We have a pretty good idea of what Earth's atmosphere has been like over the past 800,000 years.
People like us – Homo sapiens – did not develop until about 200,000 years ago, but ice core records show intricate details of our planet's history long before humans existed. By drilling more than 3 kilometers deep into the ice cover over Greenland and the Antarctic, scientists can see how the temperature and carbon dioxide levels in the atmosphere have changed to this day.
From this record, we know that the atmosphere and the air we breathe never contained as much carbon dioxide as today.
For the first time in recorded history, average monthly CO2 levels in the atmosphere surpassed 41
The new record is no coincidence – people have quickly transformed the air we breathe through CO2 pumping in the last two centuries. In recent years, we have driven these gas volumes into uncharted territory.
This change has inevitable and frightening consequences. Research shows that unchecked this trend could directly lead to tens of thousands of pollution-related deaths, reaching a point where it slows down human perception and leads to sea-level rise, burning heat waves and super storms.
"What interests me most as a scientist is what this continued ascent actually means: that we continue to advance with an unprecedented experiment on our planet, the only home we have," says climate researcher Katharine Hayhoe said on Twitter about the new record.
Breathing the Breath of a New World
In the 800,000 years that we have recorded, average global CO2 levels fluctuated between about 170 ppm and 280 ppm. When people started burning fossil fuels in the industrial age, things changed quickly.
It was not until the industrial age that the number has risen above 300 ppm. For the first time in 2013, the concentration climbed above 400 ppm and continues to rise.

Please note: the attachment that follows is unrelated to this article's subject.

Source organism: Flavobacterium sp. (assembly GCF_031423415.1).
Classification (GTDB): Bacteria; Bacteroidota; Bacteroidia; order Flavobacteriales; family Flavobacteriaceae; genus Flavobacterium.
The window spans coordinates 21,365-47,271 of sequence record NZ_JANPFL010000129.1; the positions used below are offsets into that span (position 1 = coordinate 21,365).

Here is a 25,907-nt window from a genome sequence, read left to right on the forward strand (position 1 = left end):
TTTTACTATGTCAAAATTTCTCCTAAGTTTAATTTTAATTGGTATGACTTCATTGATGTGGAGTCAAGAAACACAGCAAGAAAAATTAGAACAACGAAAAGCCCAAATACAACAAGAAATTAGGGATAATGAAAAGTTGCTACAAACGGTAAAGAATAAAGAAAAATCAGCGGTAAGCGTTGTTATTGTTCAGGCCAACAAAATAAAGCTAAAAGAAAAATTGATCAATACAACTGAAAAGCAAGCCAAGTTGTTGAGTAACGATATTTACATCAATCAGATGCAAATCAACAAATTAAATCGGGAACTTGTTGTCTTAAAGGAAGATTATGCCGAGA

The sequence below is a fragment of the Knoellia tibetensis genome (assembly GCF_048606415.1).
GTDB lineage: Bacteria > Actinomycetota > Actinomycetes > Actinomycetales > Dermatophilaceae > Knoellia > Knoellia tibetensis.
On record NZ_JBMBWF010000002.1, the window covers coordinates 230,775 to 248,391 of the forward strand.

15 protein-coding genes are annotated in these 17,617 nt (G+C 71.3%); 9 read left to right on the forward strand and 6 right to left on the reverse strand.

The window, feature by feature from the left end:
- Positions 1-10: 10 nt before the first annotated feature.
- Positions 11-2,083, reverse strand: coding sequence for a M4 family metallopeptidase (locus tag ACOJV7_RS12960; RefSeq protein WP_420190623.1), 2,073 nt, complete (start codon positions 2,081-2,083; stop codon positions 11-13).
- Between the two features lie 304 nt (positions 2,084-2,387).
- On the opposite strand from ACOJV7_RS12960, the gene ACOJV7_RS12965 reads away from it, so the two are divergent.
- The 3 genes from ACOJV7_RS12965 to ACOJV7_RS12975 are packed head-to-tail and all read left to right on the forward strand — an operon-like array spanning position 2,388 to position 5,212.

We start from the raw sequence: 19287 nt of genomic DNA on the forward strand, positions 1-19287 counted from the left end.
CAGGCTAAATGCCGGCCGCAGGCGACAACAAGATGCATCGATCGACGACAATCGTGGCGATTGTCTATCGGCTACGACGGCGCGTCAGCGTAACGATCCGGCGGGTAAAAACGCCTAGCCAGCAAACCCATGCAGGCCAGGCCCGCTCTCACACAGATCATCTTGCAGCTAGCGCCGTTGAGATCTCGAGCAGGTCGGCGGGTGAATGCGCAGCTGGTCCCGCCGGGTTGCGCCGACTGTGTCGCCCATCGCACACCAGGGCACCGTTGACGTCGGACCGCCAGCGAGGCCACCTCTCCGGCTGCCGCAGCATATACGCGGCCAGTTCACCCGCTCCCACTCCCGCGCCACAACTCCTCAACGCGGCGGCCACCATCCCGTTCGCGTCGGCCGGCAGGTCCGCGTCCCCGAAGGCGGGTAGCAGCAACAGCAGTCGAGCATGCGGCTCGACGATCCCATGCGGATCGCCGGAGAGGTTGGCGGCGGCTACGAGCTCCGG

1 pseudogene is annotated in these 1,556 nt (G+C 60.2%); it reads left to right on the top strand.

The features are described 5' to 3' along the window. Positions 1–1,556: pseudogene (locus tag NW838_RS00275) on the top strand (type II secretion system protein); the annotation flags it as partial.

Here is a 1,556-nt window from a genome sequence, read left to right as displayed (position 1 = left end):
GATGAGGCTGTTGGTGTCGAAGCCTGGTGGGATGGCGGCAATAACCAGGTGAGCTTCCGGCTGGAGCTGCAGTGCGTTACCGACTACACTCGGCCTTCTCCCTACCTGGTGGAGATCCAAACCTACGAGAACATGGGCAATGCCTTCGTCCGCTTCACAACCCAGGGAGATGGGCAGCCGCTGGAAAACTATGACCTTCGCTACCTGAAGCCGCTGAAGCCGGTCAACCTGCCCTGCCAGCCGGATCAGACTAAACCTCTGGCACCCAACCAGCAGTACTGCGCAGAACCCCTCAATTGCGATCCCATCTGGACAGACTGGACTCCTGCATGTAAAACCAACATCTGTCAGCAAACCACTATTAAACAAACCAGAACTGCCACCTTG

Scientists discuss when the CO2 levels were last so high. It could have happened during the Pliocene era 2 to 4.6 million years ago, when sea levels were at least 60 to 80 feet higher than today. It may have been in the Miocene, 10 to 14 million years ago, when the oceans were more than 100 feet higher than they are now.
In our 800,000-year record, it took about 1,000 years for the CO2 content to increase by 35 ppm. We are currently seeing an increase of more than 2 ppm per year, which means that within the next 45 years, if not earlier, we could reach an average of 500 ppm.
People never had to breathe so much air. And it does not seem to be good for us.
The global temperature closely follows the atmospheric CO2 concentration. Possible effects of higher average temperatures include tens of thousands of deaths from heat waves, increased air pollution leading to lung cancer and cardiovascular disease, higher levels of allergy and asthma, more extreme weather events, and the spread of ticks and mosquito diseases – an effect we have already see.
Global annual temperature and CO2 values, 1959-2016
Higher CO2 concentrations also exacerbate ozone pollution. A 2008 study found that for every degree Celsius, the temperature rises due to CO2 levels, ozone pollution can kill another 22,000 people through respiratory disease, asthma and emphysema. A recent study has calculated that air pollution kills 9 million people each year.
Other research has given more cause for concern. The average CO2 content does not match the air that most of us breathe. Cities tend to have much more CO2 than the average – and those values are even higher indoors. Some research suggests that this could have a negative impact on human cognition and decision-making. (There is a complete list of possible impacts of climate change on human health on an archived EPA page.)
President Obama's EPA ruled in 2009 that CO2 is a pollutant that had to be regulated under the Clean Air Act, though The Trump administration is reviewing this decision again.
Drowning in CO2
The effects of CO2 on human health are only part of the larger story.
The change we have seen recently in CO2 levels has been much faster than natural historical trends. Some experts believe that by the end of the century we are on our way to achieving 550 ppm, which would cause global average temperatures to rise 6 degrees Celsius. (The increase in superstorm, sea-level rise, and spread of tick-borne disease, which we are already seeing, comes after a 0.9-degree increase.)
Sea level rise only increases as CO2 levels continue to rise.
At present, carbon dioxide emissions are still rising. The goal set out in the Paris MOU is to limit global temperature rise to 2 ° C or less. But as it was called recently in Nature, we are currently tuned to more than 3 degrees of warming.
The latest measurements from Mauna Loa show that if we want to avoid that, we need to make some dramatic changes very quickly.